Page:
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Wilhelmine Schröder-Devrient

The soprano Wilhelmine Schröder-Devrient (1804─1860) is one of the leading figures in international Opera history. She had a huge repertoire but was specifically well known for certain parts. She sang Leonore in Fidelio and Romeo in Bellini’s opera as well as music by Gluck, Spontini, Meyerbeer and many other composers. Richard Wagner (among many others) was fascinated by both her acting capabilities and her voice. Like many other well known writers in the 19th century, he praised her wide range of vocal options including her highly differentiated spectrum of colouring. She used the different modes of vocal expression as singing, screaming and talking in a very innovative way crossing the line of bel canto singing as it is considered the ideal in 19th century opera. She was perceived by Rahel Varnhagen, Ludwig Rellstab, Wagner and others as a musical „genius“, specifically as a genius of performance.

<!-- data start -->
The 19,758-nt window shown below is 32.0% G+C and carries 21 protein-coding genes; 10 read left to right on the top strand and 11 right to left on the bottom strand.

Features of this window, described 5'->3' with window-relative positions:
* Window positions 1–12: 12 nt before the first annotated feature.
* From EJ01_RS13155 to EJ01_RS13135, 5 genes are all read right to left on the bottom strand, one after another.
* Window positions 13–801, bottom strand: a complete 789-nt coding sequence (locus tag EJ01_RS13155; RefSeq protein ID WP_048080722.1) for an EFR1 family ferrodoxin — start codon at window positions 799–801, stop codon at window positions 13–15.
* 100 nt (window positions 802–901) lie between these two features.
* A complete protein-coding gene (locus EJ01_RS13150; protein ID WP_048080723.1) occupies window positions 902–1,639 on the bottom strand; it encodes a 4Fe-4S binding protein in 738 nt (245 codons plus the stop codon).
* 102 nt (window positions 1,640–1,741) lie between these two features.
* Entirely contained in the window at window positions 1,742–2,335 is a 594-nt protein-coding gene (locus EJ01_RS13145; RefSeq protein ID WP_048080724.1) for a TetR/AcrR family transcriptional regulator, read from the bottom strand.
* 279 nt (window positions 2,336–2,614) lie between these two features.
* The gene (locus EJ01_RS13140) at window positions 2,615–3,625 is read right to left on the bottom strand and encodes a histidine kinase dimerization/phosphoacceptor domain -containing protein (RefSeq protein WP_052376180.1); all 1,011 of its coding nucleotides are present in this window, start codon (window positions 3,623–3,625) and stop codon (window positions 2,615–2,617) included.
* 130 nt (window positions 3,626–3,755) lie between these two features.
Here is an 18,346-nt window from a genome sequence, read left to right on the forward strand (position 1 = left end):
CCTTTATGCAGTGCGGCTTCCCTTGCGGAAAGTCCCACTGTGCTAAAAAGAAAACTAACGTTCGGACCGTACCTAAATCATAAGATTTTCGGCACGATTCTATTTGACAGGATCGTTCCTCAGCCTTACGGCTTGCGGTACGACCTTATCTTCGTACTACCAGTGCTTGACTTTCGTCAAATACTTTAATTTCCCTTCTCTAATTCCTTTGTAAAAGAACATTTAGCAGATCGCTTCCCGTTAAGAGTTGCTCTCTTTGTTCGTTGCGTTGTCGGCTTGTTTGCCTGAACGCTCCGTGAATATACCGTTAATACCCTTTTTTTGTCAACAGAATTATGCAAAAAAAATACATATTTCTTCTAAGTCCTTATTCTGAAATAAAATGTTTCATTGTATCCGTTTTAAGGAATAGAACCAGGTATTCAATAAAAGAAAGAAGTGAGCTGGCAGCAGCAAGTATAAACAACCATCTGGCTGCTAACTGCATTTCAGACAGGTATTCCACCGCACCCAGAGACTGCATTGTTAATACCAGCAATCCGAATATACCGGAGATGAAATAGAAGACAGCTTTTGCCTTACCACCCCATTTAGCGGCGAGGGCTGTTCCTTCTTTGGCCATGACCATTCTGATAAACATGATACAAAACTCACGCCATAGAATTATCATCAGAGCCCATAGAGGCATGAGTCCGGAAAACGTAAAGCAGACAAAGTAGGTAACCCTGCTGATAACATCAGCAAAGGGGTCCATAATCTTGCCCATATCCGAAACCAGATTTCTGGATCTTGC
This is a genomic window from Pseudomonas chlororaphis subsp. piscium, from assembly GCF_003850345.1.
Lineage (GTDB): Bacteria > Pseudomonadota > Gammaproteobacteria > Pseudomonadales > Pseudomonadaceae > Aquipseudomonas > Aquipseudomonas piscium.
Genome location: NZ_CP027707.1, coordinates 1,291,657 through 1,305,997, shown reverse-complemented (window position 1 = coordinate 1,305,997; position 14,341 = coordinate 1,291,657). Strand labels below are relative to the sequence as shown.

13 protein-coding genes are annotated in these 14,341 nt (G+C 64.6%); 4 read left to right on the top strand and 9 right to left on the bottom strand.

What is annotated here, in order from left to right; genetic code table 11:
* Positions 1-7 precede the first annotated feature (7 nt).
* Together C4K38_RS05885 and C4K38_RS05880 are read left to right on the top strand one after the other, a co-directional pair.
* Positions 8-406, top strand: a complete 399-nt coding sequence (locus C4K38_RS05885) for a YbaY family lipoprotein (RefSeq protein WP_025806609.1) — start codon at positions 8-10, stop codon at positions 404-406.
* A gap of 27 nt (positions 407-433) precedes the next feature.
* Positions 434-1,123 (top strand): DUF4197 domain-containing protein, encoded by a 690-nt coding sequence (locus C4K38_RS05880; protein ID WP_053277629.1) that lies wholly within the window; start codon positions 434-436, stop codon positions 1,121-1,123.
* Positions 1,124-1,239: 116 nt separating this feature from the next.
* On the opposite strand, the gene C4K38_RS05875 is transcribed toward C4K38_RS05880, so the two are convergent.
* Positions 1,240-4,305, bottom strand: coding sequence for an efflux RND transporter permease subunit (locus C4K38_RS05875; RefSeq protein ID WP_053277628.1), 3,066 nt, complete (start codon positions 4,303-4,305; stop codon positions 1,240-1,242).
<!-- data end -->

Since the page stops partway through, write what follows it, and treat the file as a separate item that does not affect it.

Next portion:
Wagner considered her as the ideal operatic performer and created the roles of Senta and Venus in accordance to her specific ways of singing and acting. She is investigated within the project as a female singer who had great interest for gender switches on stage performing male parts with great pleasure. As she was a very famous woman in 19th century society many sources were already discovered in order to create a picture of her vocal presence in 19th century opera. Her biography as a famous singer even a public star, as a unique singer-actress and as such a counterpart for composers will be put together and accomplish the picture of this 19th century opera singer.


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